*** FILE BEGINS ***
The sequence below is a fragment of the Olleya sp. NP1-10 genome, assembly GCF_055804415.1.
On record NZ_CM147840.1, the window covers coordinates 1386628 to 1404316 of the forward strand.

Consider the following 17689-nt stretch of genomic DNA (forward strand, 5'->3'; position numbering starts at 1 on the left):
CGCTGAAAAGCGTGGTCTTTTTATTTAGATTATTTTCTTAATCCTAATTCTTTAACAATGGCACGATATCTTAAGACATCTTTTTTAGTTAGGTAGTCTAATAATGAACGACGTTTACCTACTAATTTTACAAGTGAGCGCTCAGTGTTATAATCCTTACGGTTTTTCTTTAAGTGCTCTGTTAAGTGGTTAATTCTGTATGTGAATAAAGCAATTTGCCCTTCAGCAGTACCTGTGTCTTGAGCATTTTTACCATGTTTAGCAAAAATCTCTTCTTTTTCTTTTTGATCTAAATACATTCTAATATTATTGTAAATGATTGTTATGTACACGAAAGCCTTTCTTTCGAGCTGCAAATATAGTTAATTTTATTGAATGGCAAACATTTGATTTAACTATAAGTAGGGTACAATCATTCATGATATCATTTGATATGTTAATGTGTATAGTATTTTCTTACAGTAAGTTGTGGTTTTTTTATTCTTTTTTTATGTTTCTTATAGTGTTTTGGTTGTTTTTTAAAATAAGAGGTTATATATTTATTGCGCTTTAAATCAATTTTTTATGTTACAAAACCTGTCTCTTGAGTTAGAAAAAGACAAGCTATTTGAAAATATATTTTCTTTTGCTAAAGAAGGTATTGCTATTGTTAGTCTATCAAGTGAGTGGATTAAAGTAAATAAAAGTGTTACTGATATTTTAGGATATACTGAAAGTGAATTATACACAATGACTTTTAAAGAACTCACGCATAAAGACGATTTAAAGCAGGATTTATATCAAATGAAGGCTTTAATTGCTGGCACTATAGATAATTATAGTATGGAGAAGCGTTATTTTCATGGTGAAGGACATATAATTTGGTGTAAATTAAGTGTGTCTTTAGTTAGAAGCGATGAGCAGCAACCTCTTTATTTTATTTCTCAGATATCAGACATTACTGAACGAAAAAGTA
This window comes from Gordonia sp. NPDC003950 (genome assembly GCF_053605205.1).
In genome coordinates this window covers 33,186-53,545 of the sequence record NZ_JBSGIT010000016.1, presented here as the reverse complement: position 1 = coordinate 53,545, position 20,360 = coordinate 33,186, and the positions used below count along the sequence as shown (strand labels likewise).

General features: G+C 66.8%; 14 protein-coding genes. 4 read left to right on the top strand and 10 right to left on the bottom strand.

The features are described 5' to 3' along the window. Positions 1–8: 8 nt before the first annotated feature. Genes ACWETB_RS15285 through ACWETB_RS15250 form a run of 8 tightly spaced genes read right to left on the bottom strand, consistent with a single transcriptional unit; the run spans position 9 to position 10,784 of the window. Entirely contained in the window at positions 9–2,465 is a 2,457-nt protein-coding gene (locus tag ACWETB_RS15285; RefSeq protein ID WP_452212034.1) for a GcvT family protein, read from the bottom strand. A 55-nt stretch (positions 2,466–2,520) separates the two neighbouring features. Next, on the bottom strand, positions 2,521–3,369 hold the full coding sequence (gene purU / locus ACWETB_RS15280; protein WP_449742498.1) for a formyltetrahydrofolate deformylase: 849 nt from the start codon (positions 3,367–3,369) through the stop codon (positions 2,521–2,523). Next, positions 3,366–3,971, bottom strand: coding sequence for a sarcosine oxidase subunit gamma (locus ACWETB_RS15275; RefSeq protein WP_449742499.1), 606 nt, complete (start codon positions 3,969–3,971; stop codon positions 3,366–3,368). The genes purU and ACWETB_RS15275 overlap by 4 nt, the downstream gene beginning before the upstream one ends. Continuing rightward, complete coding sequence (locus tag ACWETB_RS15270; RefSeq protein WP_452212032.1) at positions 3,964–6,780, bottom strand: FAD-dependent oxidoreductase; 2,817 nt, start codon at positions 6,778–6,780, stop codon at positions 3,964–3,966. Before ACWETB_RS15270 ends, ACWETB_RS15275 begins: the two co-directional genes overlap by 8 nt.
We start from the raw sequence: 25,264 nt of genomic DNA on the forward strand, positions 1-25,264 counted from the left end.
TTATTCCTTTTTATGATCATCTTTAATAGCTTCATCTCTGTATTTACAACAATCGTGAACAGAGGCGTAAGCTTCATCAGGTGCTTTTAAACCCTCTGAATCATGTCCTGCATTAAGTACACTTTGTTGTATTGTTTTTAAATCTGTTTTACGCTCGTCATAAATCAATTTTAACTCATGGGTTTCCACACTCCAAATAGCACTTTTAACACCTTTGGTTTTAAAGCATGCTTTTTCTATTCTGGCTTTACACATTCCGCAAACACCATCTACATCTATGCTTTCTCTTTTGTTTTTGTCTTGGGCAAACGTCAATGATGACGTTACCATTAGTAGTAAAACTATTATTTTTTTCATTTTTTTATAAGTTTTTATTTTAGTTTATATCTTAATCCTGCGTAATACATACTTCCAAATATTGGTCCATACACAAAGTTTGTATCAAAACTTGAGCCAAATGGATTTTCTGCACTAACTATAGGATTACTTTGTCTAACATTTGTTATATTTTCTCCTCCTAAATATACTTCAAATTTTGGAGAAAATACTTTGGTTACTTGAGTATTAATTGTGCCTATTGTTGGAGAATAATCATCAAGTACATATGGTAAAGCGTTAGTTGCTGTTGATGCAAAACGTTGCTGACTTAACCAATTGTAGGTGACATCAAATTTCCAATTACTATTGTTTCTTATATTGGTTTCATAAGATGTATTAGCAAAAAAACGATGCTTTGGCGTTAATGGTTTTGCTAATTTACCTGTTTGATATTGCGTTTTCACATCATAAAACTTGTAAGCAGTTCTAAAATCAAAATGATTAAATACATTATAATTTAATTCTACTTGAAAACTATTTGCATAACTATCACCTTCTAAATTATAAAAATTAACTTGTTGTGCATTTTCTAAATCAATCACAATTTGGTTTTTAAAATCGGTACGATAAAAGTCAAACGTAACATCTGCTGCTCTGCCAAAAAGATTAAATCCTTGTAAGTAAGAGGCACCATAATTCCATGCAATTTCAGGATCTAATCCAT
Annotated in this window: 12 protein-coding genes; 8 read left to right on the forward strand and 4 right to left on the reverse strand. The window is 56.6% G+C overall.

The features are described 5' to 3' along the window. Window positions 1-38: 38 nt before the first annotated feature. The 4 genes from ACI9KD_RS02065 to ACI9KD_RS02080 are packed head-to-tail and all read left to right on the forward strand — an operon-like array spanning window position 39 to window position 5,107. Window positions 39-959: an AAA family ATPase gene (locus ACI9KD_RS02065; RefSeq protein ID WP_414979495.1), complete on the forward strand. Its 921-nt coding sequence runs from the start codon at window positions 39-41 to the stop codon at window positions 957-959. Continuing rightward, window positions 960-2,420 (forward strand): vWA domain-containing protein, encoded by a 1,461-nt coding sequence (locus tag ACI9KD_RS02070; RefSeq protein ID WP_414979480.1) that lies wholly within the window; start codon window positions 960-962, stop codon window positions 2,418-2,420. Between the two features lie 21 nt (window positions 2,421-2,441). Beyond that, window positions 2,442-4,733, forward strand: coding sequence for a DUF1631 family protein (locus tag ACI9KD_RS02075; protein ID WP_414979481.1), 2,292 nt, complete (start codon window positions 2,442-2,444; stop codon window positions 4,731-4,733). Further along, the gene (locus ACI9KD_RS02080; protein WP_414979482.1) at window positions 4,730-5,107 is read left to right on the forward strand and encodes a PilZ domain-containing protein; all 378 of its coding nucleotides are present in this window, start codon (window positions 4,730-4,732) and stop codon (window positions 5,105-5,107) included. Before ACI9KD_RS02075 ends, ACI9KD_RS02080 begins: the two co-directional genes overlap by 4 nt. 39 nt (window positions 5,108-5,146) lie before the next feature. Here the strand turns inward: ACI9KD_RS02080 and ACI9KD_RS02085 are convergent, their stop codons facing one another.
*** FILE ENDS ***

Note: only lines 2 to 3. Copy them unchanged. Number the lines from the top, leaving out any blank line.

On record NZ_CM147840.1, the window covers coordinates 1386628 to 1404316 of the forward strand.

Consider the following 17689-nt stretch of genomic DNA (forward strand, 5'->3'; position numbering starts at 1 on the left):